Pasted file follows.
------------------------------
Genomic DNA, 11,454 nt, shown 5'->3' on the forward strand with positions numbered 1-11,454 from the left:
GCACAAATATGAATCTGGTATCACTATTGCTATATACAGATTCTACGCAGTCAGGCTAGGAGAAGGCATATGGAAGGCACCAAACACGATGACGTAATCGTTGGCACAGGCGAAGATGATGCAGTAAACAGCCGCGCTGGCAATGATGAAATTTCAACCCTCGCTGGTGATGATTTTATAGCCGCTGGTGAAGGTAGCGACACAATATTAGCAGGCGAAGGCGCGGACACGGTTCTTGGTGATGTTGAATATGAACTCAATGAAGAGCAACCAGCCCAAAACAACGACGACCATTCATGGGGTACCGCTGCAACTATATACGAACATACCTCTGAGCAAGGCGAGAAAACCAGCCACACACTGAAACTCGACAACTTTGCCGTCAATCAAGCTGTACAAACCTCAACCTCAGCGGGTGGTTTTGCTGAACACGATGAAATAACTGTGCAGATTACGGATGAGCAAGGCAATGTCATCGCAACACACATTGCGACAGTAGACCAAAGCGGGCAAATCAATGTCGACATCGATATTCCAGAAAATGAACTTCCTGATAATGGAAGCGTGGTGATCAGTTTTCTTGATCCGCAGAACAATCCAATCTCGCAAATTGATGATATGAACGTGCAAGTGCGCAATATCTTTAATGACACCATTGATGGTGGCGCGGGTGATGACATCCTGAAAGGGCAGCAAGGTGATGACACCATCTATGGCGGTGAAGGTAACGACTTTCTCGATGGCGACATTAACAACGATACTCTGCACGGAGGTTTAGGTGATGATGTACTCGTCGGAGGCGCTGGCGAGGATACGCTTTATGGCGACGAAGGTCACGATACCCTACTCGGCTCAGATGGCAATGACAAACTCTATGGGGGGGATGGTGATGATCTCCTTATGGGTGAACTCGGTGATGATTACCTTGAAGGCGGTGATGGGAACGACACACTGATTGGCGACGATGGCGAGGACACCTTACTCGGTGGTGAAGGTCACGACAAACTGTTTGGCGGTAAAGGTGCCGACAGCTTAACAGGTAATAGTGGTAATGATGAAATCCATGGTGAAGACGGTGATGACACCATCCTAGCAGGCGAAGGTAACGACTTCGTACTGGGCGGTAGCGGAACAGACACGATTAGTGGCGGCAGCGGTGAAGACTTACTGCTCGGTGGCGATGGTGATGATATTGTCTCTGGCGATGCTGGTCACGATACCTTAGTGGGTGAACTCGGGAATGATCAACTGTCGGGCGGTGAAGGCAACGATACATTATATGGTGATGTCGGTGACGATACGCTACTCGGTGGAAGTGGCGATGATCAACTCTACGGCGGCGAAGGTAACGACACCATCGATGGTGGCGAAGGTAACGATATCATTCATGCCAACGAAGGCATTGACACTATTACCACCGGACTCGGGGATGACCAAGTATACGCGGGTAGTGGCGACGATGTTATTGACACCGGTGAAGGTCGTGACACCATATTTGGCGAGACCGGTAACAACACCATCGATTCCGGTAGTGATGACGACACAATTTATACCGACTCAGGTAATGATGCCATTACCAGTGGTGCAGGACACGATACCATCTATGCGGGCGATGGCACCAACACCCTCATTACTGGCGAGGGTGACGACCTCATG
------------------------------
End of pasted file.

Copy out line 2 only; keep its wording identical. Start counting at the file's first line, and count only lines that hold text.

GCACAAATATGAATCTGGTATCACTATTGCTATATACAGATTCTACGCAGTCAGGCTAGGAGAAGGCATATGGAAGGCACCAAACACGATGACGTAATCGTTGGCACAGGCGAAGATGATGCAGTAAACAGCCGCGCTGGCAATGATGAAATTTCAACCCTCGCTGGTGATGATTTTATAGCCGCTGGTGAAGGTAGCGACACAATATTAGCAGGCGAAGGCGCGGACACGGTTCTTGGTGATGTTGAATATGAACTCAATGAAGAGCAACCAGCCCAAAACAACGACGACCATTCATGGGGTACCGCTGCAACTATATACGAACATACCTCTGAGCAAGGCGAGAAAACCAGCCACACACTGAAACTCGACAACTTTGCCGTCAATCAAGCTGTACAAACCTCAACCTCAGCGGGTGGTTTTGCTGAACACGATGAAATAACTGTGCAGATTACGGATGAGCAAGGCAATGTCATCGCAACACACATTGCGACAGTAGACCAAAGCGGGCAAATCAATGTCGACATCGATATTCCAGAAAATGAACTTCCTGATAATGGAAGCGTGGTGATCAGTTTTCTTGATCCGCAGAACAATCCAATCTCGCAAATTGATGATATGAACGTGCAAGTGCGCAATATCTTTAATGACACCATTGATGGTGGCGCGGGTGATGACATCCTGAAAGGGCAGCAAGGTGATGACACCATCTATGGCGGTGAAGGTAACGACTTTCTCGATGGCGACATTAACAACGATACTCTGCACGGAGGTTTAGGTGATGATGTACTCGTCGGAGGCGCTGGCGAGGATACGCTTTATGGCGACGAAGGTCACGATACCCTACTCGGCTCAGATGGCAATGACAAACTCTATGGGGGGGATGGTGATGATCTCCTTATGGGTGAACTCGGTGATGATTACCTTGAAGGCGGTGATGGGAACGACACACTGATTGGCGACGATGGCGAGGACACCTTACTCGGTGGTGAAGGTCACGACAAACTGTTTGGCGGTAAAGGTGCCGACAGCTTAACAGGTAATAGTGGTAATGATGAAATCCATGGTGAAGACGGTGATGACACCATCCTAGCAGGCGAAGGTAACGACTTCGTACTGGGCGGTAGCGGAACAGACACGATTAGTGGCGGCAGCGGTGAAGACTTACTGCTCGGTGGCGATGGTGATGATATTGTCTCTGGCGATGCTGGTCACGATACCTTAGTGGGTGAACTCGGGAATGATCAACTGTCGGGCGGTGAAGGCAACGATACATTATATGGTGATGTCGGTGACGATACGCTACTCGGTGGAAGTGGCGATGATCAACTCTACGGCGGCGAAGGTAACGACACCATCGATGGTGGCGAAGGTAACGATATCATTCATGCCAACGAAGGCATTGACACTATTACCACCGGACTCGGGGATGACCAAGTATACGCGGGTAGTGGCGACGATGTTATTGACACCGGTGAAGGTCGTGACACCATATTTGGCGAGACCGGTAACAACACCATCGATTCCGGTAGTGATGACGACACAATTTATACCGACTCAGGTAATGATGCCATTACCAGTGGTGCAGGACACGATACCATCTATGCGGGCGATGGCACCAACACCCTCATTACTGGCGAGGGTGACGACCTCATG